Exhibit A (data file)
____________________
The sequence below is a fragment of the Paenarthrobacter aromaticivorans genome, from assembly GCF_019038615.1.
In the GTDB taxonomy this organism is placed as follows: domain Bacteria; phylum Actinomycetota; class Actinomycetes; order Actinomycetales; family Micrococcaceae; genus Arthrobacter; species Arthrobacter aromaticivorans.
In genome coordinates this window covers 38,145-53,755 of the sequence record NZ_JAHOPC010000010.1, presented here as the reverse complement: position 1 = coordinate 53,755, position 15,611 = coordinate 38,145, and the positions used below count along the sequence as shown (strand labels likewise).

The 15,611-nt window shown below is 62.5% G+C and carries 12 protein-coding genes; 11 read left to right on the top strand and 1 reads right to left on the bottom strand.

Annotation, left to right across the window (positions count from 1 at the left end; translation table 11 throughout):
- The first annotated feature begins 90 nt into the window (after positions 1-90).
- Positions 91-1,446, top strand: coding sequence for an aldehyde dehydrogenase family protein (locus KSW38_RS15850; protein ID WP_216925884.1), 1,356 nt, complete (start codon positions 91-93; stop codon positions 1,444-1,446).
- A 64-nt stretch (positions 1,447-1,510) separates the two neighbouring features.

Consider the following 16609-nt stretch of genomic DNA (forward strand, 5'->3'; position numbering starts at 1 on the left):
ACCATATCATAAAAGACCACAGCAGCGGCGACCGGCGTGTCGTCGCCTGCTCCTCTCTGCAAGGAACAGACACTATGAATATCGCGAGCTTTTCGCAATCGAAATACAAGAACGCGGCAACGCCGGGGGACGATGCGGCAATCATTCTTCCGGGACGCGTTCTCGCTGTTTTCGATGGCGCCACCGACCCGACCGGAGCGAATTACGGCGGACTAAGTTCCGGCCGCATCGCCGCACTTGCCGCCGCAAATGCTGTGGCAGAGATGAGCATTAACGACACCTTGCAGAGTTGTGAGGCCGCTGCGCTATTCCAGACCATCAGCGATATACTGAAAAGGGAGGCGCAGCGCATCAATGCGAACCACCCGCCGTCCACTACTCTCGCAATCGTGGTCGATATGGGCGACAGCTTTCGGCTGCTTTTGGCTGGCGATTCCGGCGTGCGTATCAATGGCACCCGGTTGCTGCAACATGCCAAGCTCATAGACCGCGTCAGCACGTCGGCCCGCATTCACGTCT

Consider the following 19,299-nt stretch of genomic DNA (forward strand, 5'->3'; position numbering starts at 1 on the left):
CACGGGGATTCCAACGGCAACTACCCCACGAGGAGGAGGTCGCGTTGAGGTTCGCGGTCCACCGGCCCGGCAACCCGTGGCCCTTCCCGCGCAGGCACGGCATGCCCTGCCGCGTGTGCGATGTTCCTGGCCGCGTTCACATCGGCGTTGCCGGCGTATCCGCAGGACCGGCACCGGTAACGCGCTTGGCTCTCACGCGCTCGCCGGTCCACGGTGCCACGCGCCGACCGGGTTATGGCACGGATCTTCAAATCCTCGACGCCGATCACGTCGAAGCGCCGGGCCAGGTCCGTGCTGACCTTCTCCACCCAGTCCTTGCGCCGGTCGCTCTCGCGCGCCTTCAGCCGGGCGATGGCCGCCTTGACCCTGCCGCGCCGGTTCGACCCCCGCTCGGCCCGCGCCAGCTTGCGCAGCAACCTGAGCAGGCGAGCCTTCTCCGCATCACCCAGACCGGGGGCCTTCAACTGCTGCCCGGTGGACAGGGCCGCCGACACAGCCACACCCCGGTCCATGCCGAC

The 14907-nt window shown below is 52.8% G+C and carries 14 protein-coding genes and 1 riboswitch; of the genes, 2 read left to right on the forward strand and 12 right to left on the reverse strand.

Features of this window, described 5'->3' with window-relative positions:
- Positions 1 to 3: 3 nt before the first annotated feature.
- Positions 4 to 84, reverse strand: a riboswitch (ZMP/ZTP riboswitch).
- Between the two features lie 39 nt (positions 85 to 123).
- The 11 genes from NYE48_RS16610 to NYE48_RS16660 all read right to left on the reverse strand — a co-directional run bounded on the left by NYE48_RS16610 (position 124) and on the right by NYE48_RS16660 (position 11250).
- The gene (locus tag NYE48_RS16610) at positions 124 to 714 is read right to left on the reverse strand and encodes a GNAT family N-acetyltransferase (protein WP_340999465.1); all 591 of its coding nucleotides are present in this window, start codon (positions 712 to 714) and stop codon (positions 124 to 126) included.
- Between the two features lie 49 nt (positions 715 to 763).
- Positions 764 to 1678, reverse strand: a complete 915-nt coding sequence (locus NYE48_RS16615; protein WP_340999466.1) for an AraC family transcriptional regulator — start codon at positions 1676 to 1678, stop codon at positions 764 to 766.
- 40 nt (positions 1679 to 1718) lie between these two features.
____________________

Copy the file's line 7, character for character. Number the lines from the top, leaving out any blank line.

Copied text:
- Positions 91-1,446, top strand: coding sequence for an aldehyde dehydrogenase family protein (locus KSW38_RS15850; protein ID WP_216925884.1), 1,356 nt, complete (start codon positions 91-93; stop codon positions 1,444-1,446).